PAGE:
M-1 of Dead Prez on JAY-Z’s ‘4:44’: “Financial Freedom Is Not Liberation”

By | Posted July 20, 2017
“It ain’t just green. It’s red, black and green.”
2017-07-20-jay-z-444-financial-freedom
Photo Credit: Jordan Kasart

For the past three weeks, the hip-hop community has showered JAY-Z with praise for the messages of growth and Black empowerment that dominate his latest album, 4:44. Of the many teachable moments found across the album’s 10 tracks, the lessons given on financial freedom on “The Story of O.J.” have become a focal point of Hov’s latest opus, serving as a reminder that freedom doesn't exist until you've been liberated from a system that forces you to make concessions for the sake of monetary survival.

Of course, that message isn’t wrong by any means, but in a recent interview with Ebro in the Morning, M-1 of Dead Prez made sure to acknowledge that financial freedom is only the tip of the iceberg when it comes to true freedom.

His comments begin around the six-minute mark.

"I appreciate the jewels that Jay dropped in '4:44,' but financial freedom is not liberation. It's like, real transfer of power, meaning decision-making over our lives, meaning self-determination. Where we go to school, how we educate, how we heal, how we deal with our community, how we deal with our own conflicts inside our communities without outside—that's the true power. That's the true currency of what it is, and that's the side we gotta get on. All that other stuff is a diversion, it's not the real discussion."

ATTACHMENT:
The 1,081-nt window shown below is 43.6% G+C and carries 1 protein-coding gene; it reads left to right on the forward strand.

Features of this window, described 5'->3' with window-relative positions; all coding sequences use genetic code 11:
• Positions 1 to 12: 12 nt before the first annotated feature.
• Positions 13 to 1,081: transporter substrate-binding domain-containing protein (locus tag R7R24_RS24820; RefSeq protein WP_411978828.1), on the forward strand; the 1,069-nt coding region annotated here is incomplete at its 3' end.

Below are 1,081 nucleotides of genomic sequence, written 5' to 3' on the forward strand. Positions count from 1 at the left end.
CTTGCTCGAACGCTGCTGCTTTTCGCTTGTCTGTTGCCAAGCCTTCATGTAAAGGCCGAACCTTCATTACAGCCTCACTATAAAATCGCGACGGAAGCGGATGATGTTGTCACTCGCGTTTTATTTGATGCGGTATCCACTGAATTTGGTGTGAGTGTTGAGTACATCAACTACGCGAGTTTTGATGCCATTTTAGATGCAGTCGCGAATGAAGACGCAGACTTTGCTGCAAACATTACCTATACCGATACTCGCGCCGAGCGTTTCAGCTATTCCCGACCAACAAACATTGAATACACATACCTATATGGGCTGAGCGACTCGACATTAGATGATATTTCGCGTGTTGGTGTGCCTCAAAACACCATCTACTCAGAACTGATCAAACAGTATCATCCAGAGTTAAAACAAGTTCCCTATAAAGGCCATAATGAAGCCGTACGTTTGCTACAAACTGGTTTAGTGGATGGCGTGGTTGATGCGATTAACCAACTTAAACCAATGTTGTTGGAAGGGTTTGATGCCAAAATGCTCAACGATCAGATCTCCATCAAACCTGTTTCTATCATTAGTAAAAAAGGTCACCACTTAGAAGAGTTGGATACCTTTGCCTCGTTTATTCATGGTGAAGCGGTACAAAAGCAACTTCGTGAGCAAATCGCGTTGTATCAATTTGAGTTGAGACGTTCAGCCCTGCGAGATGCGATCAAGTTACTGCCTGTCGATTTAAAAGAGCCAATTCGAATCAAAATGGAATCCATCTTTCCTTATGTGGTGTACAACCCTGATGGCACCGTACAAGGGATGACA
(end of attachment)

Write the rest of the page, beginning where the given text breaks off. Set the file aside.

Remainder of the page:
M-1 went on to explain that he’s proud of JAY-Z for continuing to preach Black empowerment after having come so far and that he respects the core message, but emphasizes that the problem of inequality exists far beyond America and can’t be won simply with financial independence.

He also acknowledges that capitalism in America is a construct born from the enslavement of African people and the trade systems that evolved from those transactions, and says that true freedom is about access to the world’s resources which are currently hoarded by an elite few.

While M-1 acknowledges that financial independence is certainly important and a vital aspect of revolution in the context of American capitalism, he speaks of a much larger fight against the oppressive governance of people across the world by use of ideologies that don’t reflect the will of the people.

I don’t think anyone would debate the fact that having large sums of money drastically improves your standing in American society regardless of color in certain aspects. Just as “The Story of O.J.” addresses, though, the issue of inequality cannot simply be wiped away with money.

Furthermore, M-1’s comments remind us that race is not the only issue here, citing his travels abroad as proof that oppression is occurring across the globe to people of all creeds and colors.

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By , whose first hip-hop album—for better or worse—was 'Harlem World.'
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